World according to DHL: Range of scenarios forecast for the 2050s

2012 03 20

THE untamed world economy, propelled by unsustainable lifestyles and the uncontrolled exploitation of natural resources, carries the seeds of its own destruction, as massive climate change inches closer, natural disasters occur more often and frequently disrupt supply chains.

This is the dark world view espoused by Deutsche Post DHL as outlined in its new study: "Delivering Tomorrow - Logistics 2050."

It said that from the perspective of the logistics industry the possible scenario outlined above would lead to a massive increase in demand for logistics and transport services, with companies even outsourcing their production processes to logistics companies.

The study paints five different scenarios of the potential state of the world in 2050 and explores the likely impact these scenarios would have on the logistics industry.

"All of us must realise that it is our responsibility today to set the direction for tomorrow and the day after tomorrow. The new study shows, in a particularly striking and, at times, even drastic way, just how strong the impact of these decisions can be," said group CEO Frank Appel.

"It is part of our responsibility to intensively explore social and business issues that will shape the future. We do not want to be caught off guard by developments and trends. Rather, we want to actively shape the future" by facilitating public debate, for example.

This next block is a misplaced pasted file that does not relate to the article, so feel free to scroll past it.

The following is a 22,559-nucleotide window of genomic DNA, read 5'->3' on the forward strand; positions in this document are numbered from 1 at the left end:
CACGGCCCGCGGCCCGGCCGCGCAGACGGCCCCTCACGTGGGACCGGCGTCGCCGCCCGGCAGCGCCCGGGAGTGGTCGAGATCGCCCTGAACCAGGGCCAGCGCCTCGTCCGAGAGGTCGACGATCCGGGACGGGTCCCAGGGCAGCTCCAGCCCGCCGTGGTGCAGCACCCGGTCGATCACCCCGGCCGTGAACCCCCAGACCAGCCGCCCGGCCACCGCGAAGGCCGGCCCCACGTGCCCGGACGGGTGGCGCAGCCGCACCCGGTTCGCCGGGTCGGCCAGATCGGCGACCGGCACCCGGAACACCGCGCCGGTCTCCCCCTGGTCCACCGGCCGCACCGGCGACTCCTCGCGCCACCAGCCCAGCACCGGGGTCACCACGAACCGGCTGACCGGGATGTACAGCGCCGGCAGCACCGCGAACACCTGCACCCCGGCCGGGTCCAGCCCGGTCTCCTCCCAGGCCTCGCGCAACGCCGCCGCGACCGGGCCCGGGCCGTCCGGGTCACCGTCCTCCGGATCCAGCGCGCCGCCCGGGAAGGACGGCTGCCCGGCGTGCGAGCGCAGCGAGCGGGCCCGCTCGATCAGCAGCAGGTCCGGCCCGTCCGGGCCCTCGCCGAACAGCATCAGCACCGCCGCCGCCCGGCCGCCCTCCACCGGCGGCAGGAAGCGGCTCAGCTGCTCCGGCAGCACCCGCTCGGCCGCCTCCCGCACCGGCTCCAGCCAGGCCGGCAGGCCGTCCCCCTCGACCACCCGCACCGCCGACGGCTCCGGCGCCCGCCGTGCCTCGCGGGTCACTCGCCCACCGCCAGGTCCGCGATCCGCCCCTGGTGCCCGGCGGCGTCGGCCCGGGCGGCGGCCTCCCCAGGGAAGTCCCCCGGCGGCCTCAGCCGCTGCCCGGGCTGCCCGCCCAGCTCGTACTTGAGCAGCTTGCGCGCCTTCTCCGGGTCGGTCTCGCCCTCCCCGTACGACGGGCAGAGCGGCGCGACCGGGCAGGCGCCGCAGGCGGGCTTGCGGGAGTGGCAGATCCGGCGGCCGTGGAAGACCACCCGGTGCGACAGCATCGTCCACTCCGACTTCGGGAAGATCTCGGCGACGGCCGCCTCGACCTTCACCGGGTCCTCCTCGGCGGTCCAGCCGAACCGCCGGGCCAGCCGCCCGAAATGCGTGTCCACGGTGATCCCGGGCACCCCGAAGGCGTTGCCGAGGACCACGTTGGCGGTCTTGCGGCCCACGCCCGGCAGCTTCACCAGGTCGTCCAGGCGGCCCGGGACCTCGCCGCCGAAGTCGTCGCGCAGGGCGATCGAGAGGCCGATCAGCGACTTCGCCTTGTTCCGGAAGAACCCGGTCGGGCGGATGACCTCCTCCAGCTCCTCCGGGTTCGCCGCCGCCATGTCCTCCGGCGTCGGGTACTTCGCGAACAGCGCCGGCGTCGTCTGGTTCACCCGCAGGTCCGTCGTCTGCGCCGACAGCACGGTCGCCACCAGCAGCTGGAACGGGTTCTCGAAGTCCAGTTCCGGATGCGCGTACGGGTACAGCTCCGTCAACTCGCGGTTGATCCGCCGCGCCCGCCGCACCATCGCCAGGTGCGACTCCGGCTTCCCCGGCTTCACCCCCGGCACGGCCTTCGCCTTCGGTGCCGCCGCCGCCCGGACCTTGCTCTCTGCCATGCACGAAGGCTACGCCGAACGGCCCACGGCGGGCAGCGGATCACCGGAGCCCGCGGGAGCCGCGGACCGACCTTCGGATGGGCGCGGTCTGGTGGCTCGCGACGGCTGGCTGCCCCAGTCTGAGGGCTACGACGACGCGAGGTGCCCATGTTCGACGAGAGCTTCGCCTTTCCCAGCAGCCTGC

Another scenario is of climate change opening up shorter and more efficient trade routes through the Arctic ice. However, the authors of the report warn: "The increase of extreme weather events causes repeated disruptions to the supply chain and raises capital costs for logistics companies.

"Disaster response and contingency planning becomes more important as the number of natural disasters around the world continues to rise. The growing scarcity of energy resources, higher energy prices and costlier raw materials mean smaller profit margins. As a result, not only offshoring but also nearshoring are common business strategies."

In a further proposed scenario: "Robotics has revolutionised the world of production and services. Consumers have switched from product ownership to rent-and-use consumption. Highly efficient traffic concepts, including underground cargo transport and new solutions for public transport, have relieved congestion. Zero-emission automated plants have helped to cut carbon emissions. A global 'supergrid' transport network with mega transporters, including trucks, ships and aircraft, as well as space transporters, has opened important trade connections between the megacities of the world.

In this type of world, "the logistics industry is entrusted to run city logistics, utilities, as well as system services for airports, hospitals, shopping malls and construction sites, along with part of the public transport infrastructure. It also manages the complex logistics planning and operations for advanced manufacturing tasks," it said. "In response to 'dematerialisation' of consumption, logistics companies offer an array of renting and sharing services, as well as secure data transfer."

The report also offers a four scenario for the world in 2050, whereby, the logistics industry consists of an online and offline segment. "The offline segment integrates the transport of raw materials into manufacturing logistics and reverse logistics. The online segment ensures secure data transfer and secure data retail in online shops. Strong regional logistics capabilities and a high quality last-mile network become important success factors because of the decentralised organisation of production," it envisions.

Source Shipping Gazette - Daily Shipping News

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The magazine JŪRA has been published since 1935.
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